Troy Bodie and Evgeny Artyukhin are a couple of 6-foot-4 heavyweights, standing on the far opposite end of the hockey spectrum of the slick-skating Finns Teemu Selanne and Saku Koivu.
But with Selanne and Koivu injured, Artyukhin and Bodie filled the void in the Ducks’ lineup on Sunday, scoring goals 32 seconds apart in the second period against the Calgary Flames.
Artyukhin, playing his first game since Jan. 7, scored his third goal of the season at 16:59 of the first period. He scored the way he usually does — with a singular mentality of speed to the net — by recovering the puck in the corner of his own zone then driving the length of the ice. He had to get around defenseman Cory Sarich in the Flames’ zone before using a forehanded flick of the wrist to beat goalie Miikka Kiprusoff.
“I just kept skating hard, as fast as I can,” Artyukhin said. “I see the defenseman kind of slow, so like I tried to get him wide. Just what I do, like usual. Nothing fancy – just hard work, take it wide.”
Bodie scored the first goal of his NHL career at 17:31, in his 14th career game, standing in the crease and deflecting in a puck that linemate Kyle Chipchura threw toward the net from the boards.
Because it glanced off the laces of his right skate before going in — using a distinct kicking motion to score is illegal — Bodie wasn’t even sure he would get credit for the goal.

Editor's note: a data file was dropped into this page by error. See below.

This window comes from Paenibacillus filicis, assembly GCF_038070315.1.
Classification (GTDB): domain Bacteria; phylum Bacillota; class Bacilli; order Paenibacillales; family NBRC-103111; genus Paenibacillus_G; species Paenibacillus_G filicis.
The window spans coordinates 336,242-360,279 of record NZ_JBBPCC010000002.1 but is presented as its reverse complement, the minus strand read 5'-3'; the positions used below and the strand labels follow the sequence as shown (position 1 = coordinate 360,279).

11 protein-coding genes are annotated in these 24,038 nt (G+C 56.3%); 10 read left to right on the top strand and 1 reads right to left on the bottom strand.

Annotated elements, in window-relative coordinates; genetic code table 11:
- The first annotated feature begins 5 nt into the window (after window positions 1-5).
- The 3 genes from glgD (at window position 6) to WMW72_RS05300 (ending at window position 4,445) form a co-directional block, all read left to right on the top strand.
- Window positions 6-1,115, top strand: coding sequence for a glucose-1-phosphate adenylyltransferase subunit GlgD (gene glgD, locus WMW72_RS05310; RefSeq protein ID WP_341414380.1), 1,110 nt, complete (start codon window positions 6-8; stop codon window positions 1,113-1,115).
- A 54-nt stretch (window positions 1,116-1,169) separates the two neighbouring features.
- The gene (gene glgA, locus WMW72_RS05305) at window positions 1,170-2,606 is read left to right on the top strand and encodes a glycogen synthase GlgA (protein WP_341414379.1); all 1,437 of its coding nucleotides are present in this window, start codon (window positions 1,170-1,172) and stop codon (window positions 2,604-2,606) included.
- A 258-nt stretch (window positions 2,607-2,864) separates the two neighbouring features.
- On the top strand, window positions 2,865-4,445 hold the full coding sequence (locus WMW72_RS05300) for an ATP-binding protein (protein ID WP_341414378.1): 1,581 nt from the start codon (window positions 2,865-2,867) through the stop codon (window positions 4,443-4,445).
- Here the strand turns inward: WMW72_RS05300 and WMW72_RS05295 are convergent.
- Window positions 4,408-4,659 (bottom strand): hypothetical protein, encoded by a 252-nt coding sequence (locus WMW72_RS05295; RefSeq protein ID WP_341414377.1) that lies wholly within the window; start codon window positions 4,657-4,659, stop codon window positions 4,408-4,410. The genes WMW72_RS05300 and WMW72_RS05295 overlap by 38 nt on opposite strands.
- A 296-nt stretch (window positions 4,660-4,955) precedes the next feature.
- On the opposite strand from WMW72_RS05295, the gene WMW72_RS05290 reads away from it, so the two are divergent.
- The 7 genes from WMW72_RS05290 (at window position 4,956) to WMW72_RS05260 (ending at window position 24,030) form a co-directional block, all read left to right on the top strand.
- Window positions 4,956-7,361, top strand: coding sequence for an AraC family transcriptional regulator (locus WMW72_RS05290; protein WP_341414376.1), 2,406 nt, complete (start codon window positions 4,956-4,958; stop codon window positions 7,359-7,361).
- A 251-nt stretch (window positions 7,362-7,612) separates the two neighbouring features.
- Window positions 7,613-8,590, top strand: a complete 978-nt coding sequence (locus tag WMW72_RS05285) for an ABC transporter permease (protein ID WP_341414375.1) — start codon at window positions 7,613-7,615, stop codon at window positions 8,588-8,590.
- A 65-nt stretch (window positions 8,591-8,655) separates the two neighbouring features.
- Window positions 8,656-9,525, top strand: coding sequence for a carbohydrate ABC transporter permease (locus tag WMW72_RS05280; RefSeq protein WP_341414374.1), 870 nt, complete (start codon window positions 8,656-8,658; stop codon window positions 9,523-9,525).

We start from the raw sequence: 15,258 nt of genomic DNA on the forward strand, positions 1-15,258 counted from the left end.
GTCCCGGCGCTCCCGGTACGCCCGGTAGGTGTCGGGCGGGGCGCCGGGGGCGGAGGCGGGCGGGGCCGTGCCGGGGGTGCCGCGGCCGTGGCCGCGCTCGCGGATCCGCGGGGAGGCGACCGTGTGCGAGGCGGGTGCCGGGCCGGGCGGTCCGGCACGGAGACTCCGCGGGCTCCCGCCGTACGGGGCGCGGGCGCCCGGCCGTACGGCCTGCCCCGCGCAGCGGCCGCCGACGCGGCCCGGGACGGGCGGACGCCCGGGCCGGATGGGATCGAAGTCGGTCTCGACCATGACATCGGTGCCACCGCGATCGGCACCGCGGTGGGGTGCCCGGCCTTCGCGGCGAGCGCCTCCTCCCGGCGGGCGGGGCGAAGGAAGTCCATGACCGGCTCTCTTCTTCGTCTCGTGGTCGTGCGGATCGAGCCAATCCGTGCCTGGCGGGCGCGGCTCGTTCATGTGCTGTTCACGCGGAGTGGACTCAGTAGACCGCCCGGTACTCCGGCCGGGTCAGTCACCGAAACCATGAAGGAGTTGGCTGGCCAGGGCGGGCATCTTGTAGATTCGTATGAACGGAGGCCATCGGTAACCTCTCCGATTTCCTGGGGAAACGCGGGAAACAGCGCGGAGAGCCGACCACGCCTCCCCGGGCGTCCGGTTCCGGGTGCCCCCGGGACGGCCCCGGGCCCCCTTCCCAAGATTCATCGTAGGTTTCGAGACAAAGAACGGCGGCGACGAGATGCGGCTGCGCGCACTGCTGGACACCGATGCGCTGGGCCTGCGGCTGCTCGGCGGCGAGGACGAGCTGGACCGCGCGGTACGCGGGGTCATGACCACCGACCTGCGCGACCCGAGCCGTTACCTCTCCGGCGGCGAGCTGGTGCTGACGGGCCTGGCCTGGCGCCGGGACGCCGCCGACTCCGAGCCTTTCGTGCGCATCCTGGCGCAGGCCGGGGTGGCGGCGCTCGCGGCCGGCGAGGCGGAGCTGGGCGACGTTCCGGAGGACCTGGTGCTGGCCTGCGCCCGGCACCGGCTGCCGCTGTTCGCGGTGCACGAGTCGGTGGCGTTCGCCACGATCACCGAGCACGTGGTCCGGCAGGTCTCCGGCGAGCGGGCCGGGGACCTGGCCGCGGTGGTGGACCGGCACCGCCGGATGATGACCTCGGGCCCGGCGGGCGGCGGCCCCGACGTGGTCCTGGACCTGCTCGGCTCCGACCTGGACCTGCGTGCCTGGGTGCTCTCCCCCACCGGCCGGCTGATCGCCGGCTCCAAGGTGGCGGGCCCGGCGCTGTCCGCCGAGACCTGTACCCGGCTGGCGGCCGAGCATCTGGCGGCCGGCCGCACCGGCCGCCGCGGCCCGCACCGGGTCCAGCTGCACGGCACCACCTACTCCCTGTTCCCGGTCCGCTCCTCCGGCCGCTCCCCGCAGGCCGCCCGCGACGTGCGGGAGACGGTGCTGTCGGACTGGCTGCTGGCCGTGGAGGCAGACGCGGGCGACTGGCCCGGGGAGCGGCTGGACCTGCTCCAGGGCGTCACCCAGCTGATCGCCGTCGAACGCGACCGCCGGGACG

“Oh yeah. I was scared out there,” he said.
“Usually in the American League, I can tell someone I went end-to-end and buried it,” Bodie joked, “but now you can’t get away with that in this league. They’ve got video evidence.”
Bodie made another big play in the victory. In the second period he checked Calgary’s Adam Pardy head-over-heels into the lap of Sheldon Brookbank sitting on the Ducks’ bench. It took a full 11 seconds for Pardy to get back onto the ice, and the clip should be in the “Bumps and Bruises” video rotation at Honda Center for years to come.
But Bodie said the goal was the greater highlight. He and Artyukhin may need to score a few more until Selanne and Koivu get back, though head coach Randy Carlyle said that won’t be expected.
“We don’t expect Troy Bodie to replace Teemu Selanne, but he blocks shots, fights, creates energy and gets in on the forecheck,” Carlyle said. “Those are things that probably don’t get noticed a lot, but as a coaching staff you appreciate those types of things from that type of player.”